The Metacafe founders, who were no longer involved in day-to-day operations of the company, have reportedly cashed out their shares in the company, each taking home a $2.5 million payday. This information comes from the Israeli paper TheMarker, as written up by TechCrunch.
Co-founders Arik Czerniak and Ofer Adler each reportedly held a fully vested 2.5 percent of Metacafe, which was valued at $50 million for the purposes of the transaction. They are no longer involved with the company.
Even at the time, in December of 2006, it seemed like a rumored tentative offer from Yahoo (we had heard anywhere from $200 to $700 million) was the best Metacafe was going to get. But the company held out, and acquisition talks fell apart.
A few months later, a new CEO was hired, and by last summer, the company had raised expectations again by collecting another $30 million in venture capital. It was at that time Metacafe said Czerniak would no longer have an operating role.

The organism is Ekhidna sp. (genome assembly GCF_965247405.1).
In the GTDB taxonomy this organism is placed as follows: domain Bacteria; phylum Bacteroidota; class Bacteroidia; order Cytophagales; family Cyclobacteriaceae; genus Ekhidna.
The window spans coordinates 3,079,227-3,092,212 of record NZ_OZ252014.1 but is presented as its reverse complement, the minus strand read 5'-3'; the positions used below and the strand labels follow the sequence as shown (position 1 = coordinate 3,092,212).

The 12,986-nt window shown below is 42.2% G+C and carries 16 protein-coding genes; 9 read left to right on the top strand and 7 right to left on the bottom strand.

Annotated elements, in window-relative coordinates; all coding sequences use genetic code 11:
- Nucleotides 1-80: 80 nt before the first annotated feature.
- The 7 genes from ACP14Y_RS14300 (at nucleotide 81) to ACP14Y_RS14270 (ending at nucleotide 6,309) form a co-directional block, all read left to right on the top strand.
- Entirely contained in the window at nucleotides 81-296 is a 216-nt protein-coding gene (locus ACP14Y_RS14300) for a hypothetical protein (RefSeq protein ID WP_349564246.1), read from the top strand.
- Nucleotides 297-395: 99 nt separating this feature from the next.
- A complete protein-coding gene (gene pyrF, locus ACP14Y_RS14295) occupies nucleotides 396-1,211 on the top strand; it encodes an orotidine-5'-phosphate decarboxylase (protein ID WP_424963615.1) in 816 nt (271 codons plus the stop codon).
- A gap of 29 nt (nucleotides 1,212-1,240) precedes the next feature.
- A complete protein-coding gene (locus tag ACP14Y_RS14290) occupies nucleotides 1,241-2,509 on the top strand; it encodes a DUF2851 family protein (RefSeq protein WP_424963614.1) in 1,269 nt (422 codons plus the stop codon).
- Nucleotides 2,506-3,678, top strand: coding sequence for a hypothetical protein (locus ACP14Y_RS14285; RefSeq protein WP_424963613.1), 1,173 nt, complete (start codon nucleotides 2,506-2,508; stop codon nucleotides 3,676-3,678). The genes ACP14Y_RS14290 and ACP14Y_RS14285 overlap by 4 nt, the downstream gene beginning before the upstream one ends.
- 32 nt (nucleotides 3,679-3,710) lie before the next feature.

Here’s a time capsule from last February, when we wrote about Metacafe hiring its current CEO Erick Hachenburg.
Now is the time to sell a video-aggregating startup. Scuttlebutt says the window is closing, with companies like eBaum’s World failing to find a buyer despite their efforts. Many had thought the window was already good and shut, unless Metacafe could close its much-rumored acquisition by Yahoo or someone else. Valuations appear to be getting lower even if traffic isn’t headed south, what with lawsuits and maneuvering by the GooTube juggernaut.
Hachenburg told us a few months ago that the way Metacafe differentiates itself from other video aggregators is its singular focus on user-generated content. The site has an active revenue-sharing scheme with its creators. Its traffic is growing, but not by much.